NEW YORK: YouTube's launch of a Music Key, a subscription service that allows users to play music videos without being interrupted by ads, marks a potentially significant change in the digital music landscape.
With 1bn monthly users YouTube has long been the most popular music platform in the world among fans, but the music industry is less enamoured as its product has been given away free with very little coming back in the form of royalties.
The Wall Street Journal noted that the average user of a free, ad-supported streaming service was worth around $4 a year to record companies, a far cry from the $50-$75 common in an earlier era when people bought physical products.
Spotify is the leading streaming service that charges users, and around 70% of a subscriber's annual $120 payment goes back to record labels and music publishers, putting it on par with records and CDs.
But Spotify has three times as many free users as paying subscribers – 37.5m against 12.5m – and the split at Pandora is even more stark – 76.5m monthly active users in the US but just 3.5m who pay.
Record labels and artists are understandably keen to see more people pay for subscriptions, a stance highlighted recently by Taylor Swift who pulled her entire catalogue from Spotify, apparently after it refused to restrict access to her music to subscribers.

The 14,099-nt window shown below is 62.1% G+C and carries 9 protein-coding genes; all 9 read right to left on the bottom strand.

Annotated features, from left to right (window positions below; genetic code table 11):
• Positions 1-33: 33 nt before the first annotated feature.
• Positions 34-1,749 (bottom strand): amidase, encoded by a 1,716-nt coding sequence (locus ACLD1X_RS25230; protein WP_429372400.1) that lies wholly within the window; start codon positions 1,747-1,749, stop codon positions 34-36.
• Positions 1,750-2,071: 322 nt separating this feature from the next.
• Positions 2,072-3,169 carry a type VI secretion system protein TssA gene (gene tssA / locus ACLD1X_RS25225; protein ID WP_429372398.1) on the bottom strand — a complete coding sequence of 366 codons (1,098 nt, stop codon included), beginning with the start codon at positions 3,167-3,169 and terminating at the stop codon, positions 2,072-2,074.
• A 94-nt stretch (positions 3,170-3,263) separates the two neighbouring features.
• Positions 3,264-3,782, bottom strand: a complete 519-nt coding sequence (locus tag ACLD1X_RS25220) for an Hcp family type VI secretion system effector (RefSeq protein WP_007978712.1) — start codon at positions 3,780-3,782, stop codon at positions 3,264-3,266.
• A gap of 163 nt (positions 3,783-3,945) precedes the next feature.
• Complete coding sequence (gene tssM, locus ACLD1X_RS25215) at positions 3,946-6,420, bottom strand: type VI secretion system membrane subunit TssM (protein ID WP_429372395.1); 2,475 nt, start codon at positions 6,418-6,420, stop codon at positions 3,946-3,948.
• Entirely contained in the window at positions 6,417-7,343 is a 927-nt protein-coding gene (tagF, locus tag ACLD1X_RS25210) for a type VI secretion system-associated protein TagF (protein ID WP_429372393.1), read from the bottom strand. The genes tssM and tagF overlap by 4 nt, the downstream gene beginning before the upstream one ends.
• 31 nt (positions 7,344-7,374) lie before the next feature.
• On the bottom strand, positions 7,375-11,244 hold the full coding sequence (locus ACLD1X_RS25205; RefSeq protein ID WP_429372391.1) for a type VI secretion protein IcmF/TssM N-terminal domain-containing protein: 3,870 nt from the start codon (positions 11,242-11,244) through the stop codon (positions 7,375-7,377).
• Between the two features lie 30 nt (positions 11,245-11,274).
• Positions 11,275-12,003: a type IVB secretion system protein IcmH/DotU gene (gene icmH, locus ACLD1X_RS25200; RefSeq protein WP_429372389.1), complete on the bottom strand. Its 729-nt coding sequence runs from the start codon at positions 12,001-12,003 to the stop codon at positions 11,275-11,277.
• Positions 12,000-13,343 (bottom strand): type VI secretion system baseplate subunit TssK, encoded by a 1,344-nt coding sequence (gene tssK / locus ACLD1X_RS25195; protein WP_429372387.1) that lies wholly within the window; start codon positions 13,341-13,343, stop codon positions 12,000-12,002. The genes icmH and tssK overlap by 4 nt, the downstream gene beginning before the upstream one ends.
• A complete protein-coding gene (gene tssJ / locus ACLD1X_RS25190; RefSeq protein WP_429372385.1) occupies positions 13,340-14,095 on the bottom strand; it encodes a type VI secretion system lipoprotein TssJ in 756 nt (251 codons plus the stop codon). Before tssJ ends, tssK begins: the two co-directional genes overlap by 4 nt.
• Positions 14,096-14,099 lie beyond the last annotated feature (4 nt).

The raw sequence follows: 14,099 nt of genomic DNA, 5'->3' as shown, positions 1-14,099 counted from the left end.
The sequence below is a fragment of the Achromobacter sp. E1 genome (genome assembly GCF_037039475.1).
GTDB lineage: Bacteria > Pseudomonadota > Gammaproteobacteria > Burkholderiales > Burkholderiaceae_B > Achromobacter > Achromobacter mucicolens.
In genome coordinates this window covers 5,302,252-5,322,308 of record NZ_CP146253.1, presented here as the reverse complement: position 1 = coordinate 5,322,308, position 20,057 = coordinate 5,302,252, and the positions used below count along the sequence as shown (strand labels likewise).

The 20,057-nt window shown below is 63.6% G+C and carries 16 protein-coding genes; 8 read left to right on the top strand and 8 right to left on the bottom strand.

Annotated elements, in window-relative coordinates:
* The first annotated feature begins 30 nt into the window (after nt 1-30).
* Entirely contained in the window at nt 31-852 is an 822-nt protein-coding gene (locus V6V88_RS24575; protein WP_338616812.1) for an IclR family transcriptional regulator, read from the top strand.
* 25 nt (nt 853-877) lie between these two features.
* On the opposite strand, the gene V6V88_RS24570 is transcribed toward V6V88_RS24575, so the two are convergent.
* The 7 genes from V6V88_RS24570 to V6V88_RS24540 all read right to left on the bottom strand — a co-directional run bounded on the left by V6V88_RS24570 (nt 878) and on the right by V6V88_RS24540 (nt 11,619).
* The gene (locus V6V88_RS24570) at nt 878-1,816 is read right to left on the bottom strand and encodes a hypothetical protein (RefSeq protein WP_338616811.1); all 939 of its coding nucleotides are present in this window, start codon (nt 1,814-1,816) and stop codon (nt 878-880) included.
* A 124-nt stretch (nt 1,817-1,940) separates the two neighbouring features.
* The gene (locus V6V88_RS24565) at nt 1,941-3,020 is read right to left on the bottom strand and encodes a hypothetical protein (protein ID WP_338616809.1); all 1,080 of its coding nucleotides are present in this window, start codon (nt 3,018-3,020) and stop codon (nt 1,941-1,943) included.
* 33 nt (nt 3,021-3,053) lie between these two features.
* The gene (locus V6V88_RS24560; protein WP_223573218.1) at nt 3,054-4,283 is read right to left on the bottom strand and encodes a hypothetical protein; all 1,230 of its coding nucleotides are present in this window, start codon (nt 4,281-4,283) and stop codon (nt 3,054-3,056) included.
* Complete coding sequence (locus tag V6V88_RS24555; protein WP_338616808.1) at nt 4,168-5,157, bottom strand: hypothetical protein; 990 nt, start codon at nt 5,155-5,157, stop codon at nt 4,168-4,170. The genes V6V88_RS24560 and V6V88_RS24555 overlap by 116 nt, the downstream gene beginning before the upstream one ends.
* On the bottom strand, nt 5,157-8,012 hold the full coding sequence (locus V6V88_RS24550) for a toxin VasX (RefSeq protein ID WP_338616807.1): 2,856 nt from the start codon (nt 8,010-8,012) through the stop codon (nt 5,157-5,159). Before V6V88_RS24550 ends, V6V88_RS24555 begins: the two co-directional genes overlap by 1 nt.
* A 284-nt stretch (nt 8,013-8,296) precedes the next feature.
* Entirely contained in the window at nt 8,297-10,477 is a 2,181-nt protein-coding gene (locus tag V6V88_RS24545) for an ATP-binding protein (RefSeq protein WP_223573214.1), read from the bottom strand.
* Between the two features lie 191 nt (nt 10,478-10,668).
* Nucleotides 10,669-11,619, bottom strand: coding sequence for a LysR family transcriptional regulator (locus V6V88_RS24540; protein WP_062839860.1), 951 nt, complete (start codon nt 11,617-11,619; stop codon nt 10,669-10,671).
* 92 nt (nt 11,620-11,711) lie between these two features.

With YouTube now entering the subscription market, the economics for labels and artists start to look distinctly different. Given the platform's size, even if only a small proportion of its users start paying, there will be rather more income to redistribute.
One record company executive said that in hindsight it had been a mistake to ever allow licensees to offer any on-demand listening features free. The major labels are now reported to be pressing streaming services to cut back on their free-trial periods, to do more to reduce churn rates and to sell more advertising on their free services.
Ads are what often drive users to sign up, in order to avoid them, something keen music lovers are more likely to do.
Data sourced from YouTube, Wall Street Journal, New York Times; additional content by Warc staff